In New York, ##http://transalt.org/issues/enforcement/visionzero##Transportation Alternatives## offers a simple explanation of Vision Zero.
In New York, Transportation Alternatives offers a simple explanation of Vision Zero.

None of them seemed excited about L.A. embracing a Vision Zero strategy. In fact, only the Mayor’s Office got back to me with an official statement, although Councilmember LaBonge did ask for a meeting where we could discuss what Vision Zero would mean. I am tentatively expected to sit down with the Councilmember on April 1.

“Vision Zero is an interesting concept that we are monitoring here in Los Angeles,” writes the Mayor’s Office.

“Public safety is one of Mayor Garcetti’s top priorities, and that includes ensuring our streets are the safest in the nation. This extends to how we design our roadways to reduce and eliminate crashes and fatalities. That’s why Mayor Garcetti has directed all city departments to adopt a metrics-based system that will help prioritize resources, and monitoring and reducing these collisions and fatalities will be fundamental to our approach.”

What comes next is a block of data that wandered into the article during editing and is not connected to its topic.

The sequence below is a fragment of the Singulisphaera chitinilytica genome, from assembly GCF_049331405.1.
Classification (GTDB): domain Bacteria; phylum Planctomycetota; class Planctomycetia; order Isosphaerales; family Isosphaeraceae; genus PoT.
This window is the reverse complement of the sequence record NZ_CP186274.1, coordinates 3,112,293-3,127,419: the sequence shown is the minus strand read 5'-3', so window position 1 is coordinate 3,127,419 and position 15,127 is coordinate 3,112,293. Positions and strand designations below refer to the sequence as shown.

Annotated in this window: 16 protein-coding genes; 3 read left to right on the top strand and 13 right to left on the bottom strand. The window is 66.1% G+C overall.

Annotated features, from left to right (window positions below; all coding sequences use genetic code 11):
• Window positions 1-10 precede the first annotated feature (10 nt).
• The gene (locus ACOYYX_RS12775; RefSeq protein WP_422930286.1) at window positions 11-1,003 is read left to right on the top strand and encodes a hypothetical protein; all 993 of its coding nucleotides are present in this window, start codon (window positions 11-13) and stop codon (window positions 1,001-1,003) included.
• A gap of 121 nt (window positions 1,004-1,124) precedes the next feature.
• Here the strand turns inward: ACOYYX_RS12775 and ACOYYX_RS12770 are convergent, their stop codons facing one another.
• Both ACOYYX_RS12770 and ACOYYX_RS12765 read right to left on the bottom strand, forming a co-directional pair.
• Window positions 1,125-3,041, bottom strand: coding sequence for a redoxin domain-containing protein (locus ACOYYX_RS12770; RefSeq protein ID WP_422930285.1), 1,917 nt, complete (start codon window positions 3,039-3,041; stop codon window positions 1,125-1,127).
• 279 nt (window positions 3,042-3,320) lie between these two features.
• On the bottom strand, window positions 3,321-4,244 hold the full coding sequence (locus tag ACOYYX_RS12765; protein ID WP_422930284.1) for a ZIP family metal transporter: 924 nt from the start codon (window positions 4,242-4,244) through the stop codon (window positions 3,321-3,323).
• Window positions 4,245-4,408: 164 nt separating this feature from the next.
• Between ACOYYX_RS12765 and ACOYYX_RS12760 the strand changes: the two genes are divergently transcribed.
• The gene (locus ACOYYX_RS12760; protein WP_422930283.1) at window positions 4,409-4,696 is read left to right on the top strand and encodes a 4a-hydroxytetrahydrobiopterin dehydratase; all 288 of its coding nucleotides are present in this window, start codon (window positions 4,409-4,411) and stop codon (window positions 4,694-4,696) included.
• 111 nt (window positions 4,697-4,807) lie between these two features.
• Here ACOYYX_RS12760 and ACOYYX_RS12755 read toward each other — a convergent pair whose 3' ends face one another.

It’s interesting that Garcetti’s office brings up metrics, because data on just how dangerous are L.A.’s streets can be hard to come by. In 2012 when L.A. Weekly looked for data on hit and run crashes, it took months of research and hundreds of dollars in copying fees. While the Weekly’s report precedes Garcetti’s rise to Mayor, it does speak to the need for more transparency in how the city collects and presents crash data.

Without accurate, publicly available data, no safety strategy can be shown to be a success or failure. A critical first step in implementing Vision Zero will be to gather, format and distribute crash data for Los Angeles so that the public can hold the city accountable or cheer its success.

In the coming weeks, the city will debate if and how it can fix and improve its transportation infrastructure. Councilmembers Joe Buscaino and Mitch Englander are focusing on the economic reasons to encourage support for a $4.5 billion sales tax proposal. However, a more powerful argument can be made that the streets must be improved to create a safer place for people to travel.

“A city bond should be used for capital investments in city infrastructure and not just for routine maintenance—and doing so is affordable,” writes Holly Harper, Architect and Living Streets Initiative Coordinator of Green L. A. Coalition on behalf of the Streets of the Future Campaign.